5. There’s also height discrimination, and other aspects of appearance discrimination. Height is also pretty much outside a person’s control, as are many (though of course not all) other aspects of appearance, and it’s also largely irrelevant to a person’s physical abilities, with a few exceptions.

Yet height discrimination is legal almost everywhere and in almost all contexts (even when there’s no reason other than the discriminator’s or others’ preference for it), and it’s rarely socially condemned. (One might think that someone who discriminates based on height is shallow or is acting in an unfair way, but such people are rarely faulted more harshly than that.) Note also that, to the best of my knowledge, height discrimination against short men is indeed pervasive, both in business and in social life, and quite substantial in magnitude. Likewise with discrimination against ugly people.

One can of course add other categories, although some (such as age or disability) are fairly often relevant to a person’s ability, and others (such as marital status) are more easily changeable though the legal system’s view is that people shouldn’t be pressured into changing them. But the categories given above help show that there are several different ways in which the legal system treats discrimination based on immutable and largely irrelevant attributes, or based on behavior (such as acceptance of a particular religious view or political view) that is thought to be a basic right.

And these rival analogies would often lead to quite different results in modern controversies. For instance, consider President Obama’s executive order barring sexual orientation discrimination in employment by government contractors. A big part of the debate here is whether sexual orientation discrimination is more like political discrimination or appearance discrimination (which is generally not barred for federal contracts) or like race discrimination.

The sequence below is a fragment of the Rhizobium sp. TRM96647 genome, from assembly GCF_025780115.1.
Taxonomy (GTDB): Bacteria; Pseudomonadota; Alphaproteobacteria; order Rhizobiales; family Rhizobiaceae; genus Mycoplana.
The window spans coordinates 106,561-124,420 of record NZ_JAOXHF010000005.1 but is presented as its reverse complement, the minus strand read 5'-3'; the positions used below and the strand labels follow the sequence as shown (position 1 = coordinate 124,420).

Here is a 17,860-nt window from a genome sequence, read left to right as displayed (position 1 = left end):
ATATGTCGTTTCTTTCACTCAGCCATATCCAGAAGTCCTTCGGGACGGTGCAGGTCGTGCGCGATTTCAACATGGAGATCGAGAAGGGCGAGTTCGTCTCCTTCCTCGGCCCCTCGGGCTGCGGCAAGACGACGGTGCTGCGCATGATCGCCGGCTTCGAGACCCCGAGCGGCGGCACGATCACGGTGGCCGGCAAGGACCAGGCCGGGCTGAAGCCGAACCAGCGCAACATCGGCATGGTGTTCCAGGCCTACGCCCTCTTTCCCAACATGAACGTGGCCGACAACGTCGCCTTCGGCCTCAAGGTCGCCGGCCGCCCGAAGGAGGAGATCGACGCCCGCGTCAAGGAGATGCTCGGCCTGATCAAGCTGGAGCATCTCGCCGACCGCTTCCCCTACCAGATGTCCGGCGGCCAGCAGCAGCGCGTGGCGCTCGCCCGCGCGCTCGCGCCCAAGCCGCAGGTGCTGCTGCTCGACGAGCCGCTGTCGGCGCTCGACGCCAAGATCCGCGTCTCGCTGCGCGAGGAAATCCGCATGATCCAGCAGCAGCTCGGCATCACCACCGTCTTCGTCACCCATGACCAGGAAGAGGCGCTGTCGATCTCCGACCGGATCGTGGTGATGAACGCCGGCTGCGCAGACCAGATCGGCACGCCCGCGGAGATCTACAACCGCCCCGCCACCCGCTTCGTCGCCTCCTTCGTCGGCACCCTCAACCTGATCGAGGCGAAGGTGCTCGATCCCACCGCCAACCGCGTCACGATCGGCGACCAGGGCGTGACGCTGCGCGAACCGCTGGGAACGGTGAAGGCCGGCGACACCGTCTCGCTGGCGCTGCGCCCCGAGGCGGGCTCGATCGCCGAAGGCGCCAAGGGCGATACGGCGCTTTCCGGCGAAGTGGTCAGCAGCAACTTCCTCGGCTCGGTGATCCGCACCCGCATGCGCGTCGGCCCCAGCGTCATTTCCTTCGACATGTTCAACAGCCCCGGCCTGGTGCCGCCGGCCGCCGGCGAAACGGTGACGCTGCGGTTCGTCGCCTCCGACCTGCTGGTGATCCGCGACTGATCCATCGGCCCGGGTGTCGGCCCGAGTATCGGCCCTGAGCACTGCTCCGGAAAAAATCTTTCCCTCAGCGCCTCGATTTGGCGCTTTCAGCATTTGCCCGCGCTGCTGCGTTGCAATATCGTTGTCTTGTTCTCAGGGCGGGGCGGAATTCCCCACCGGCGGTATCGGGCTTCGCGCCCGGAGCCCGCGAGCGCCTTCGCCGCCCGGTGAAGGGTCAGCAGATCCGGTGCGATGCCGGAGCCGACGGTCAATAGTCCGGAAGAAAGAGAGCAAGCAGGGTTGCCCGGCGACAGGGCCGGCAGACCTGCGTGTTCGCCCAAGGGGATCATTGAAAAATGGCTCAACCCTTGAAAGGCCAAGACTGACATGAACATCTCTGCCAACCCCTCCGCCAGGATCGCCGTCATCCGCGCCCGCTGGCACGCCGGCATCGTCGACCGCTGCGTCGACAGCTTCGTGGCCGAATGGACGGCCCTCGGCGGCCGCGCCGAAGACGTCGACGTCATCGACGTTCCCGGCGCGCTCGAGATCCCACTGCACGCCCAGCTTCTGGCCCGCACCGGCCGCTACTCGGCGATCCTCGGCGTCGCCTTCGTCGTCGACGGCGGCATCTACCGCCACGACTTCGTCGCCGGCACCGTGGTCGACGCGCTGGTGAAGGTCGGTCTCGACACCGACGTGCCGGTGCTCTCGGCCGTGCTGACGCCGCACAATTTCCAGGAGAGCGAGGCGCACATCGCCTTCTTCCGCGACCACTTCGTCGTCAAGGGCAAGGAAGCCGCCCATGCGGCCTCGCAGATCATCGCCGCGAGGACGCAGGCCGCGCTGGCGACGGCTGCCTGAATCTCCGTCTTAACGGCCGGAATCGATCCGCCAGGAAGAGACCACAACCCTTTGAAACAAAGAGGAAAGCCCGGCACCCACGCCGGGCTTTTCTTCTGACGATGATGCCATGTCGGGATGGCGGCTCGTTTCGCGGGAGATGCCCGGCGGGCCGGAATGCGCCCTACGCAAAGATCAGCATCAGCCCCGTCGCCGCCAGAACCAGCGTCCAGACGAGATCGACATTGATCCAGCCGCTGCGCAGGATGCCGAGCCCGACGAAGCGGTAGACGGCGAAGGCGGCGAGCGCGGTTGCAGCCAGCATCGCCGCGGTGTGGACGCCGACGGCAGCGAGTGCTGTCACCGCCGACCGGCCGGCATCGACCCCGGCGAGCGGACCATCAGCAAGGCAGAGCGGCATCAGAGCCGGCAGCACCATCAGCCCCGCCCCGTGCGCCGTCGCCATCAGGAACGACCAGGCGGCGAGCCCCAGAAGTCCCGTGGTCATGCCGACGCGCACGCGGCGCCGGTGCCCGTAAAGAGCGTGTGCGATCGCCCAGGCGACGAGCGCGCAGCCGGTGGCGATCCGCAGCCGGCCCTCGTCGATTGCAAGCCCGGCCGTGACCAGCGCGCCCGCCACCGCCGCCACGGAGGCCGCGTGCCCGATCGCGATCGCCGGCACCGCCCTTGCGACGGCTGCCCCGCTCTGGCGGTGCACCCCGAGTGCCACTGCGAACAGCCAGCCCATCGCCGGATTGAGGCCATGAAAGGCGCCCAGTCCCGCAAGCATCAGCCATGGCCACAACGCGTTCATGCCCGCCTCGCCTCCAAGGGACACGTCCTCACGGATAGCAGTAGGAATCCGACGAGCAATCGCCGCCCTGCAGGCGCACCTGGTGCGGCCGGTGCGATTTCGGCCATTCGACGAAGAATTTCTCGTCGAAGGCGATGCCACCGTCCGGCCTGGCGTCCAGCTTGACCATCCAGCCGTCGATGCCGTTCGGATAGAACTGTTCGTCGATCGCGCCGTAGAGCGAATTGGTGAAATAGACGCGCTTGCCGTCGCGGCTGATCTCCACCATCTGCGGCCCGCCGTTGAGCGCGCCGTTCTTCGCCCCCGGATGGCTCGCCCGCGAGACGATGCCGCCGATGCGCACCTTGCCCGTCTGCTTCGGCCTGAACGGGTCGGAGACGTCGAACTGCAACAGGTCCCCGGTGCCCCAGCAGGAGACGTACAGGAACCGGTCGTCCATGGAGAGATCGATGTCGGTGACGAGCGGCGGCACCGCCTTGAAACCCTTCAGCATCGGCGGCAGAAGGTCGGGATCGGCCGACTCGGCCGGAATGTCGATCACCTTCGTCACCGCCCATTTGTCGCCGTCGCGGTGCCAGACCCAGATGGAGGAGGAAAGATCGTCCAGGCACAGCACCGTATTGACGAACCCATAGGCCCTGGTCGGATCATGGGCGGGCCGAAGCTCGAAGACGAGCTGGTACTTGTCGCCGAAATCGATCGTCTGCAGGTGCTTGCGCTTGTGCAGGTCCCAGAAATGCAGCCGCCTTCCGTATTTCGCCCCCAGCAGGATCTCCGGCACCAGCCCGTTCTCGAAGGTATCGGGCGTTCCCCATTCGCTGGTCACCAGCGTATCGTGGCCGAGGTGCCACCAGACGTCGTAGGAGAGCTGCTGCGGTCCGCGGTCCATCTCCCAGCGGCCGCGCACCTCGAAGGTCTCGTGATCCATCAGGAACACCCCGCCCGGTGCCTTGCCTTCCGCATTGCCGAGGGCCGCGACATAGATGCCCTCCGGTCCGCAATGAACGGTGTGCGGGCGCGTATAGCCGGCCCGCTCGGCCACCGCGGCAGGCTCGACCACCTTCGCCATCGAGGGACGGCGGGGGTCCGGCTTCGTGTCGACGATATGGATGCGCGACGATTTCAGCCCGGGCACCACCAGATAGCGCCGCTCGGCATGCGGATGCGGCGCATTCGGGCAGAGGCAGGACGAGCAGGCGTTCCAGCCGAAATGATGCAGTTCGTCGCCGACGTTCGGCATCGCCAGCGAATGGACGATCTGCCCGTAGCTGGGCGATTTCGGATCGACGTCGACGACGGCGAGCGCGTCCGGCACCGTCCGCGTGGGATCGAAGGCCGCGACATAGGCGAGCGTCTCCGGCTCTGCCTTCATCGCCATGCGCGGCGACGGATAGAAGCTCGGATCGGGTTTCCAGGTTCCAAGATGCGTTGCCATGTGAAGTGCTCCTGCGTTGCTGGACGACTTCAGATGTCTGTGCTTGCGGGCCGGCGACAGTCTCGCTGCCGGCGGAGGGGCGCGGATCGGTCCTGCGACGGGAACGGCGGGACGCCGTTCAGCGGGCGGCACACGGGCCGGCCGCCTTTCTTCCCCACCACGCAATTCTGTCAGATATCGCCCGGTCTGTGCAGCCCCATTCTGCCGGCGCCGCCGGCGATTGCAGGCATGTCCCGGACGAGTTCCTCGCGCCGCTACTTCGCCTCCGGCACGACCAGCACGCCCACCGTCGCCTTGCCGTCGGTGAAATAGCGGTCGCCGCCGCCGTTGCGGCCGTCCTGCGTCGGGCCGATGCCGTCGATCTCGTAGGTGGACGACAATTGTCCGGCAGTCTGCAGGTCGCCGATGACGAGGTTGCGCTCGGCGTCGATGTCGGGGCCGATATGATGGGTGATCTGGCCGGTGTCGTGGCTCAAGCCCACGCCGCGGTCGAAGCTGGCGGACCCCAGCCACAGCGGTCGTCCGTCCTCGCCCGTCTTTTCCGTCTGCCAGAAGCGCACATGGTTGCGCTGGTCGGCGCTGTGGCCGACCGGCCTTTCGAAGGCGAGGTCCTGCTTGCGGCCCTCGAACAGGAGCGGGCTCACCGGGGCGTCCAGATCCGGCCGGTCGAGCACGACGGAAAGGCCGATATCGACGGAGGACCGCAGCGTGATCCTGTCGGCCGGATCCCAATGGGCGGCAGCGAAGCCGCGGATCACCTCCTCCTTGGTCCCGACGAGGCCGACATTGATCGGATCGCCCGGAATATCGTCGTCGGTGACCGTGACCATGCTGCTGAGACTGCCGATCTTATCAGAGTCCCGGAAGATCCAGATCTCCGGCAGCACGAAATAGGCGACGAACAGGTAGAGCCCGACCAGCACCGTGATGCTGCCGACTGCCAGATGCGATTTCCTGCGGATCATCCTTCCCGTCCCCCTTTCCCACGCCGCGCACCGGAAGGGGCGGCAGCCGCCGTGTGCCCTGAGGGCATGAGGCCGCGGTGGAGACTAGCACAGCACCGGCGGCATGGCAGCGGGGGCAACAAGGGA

But a big part is also whether it’s more like religious discrimination or like race discrimination. As I mentioned, existing federal law exempts religious institutions from the ban on religious discrimination (at least when it comes to preferences for their coreligionists). The earlier executive order banning race, sex, and religious discrimination by contractors, which Obama’s order is amending, likewise exempts religious institutions from the ban on religious discrimination.

If you think sexual orientation should be treated like religion, then religious institutions should likewise be free to discriminate in favor of people who adhere to the institutions’ beliefs on sexual behavior (or at least who don’t publicly act in ways that reject those beliefs). Indeed, several of the states that ban sexual orientation discrimination in employment expressly extend the religious institution exemption to cover both religious discrimination and sexual orientation discrimination, though other states do not. (My quick search suggests that Delaware, Iowa, Maine, Maryland, Minnesota and Oregon are examples of states that to some extent exempt religious institutions from their sexual orientation discrimination bans, though the details vary.)

Likewise, what analogy we choose is especially important in the Boy Scouts controversy. They are, after all, the Boy Scouts — a group that discriminates based on sex, that is legally allowed to discriminate based on sex, and that most people (I suspect) would not condemn for discriminating based on sex (either in choice of group leaders or in choice of scouts). Likewise for the Girl Scouts.

Moreover, the Boy Scouts at least officially discriminate based on religion, although apparently only against nonbelievers, and not in favor of any particular religion, and without any exclusion of religions that see no problem with homosexuality. So figuring out whether we should view sexual orientation discrimination as being like race discrimination, like sex discrimination, or like religious discrimination is pretty important there, even if we conclude that sexual orientation discrimination shouldn’t be treated like the many generally legally permissible forms of discrimination.

It’s not enough, then, to conclude that sexual orientation discrimination isn’t like, say, intelligence discrimination or wealth discrimination, or even like appearance discrimination, all of which are generally allowed. Even if one thinks that sexual orientation discrimination is generally similar enough to some of the prohibited grounds for discrimination, there needs to be an argument as to why, for instance, it’s closer to race discrimination than to sex discrimination or religious discrimination (or vice versa).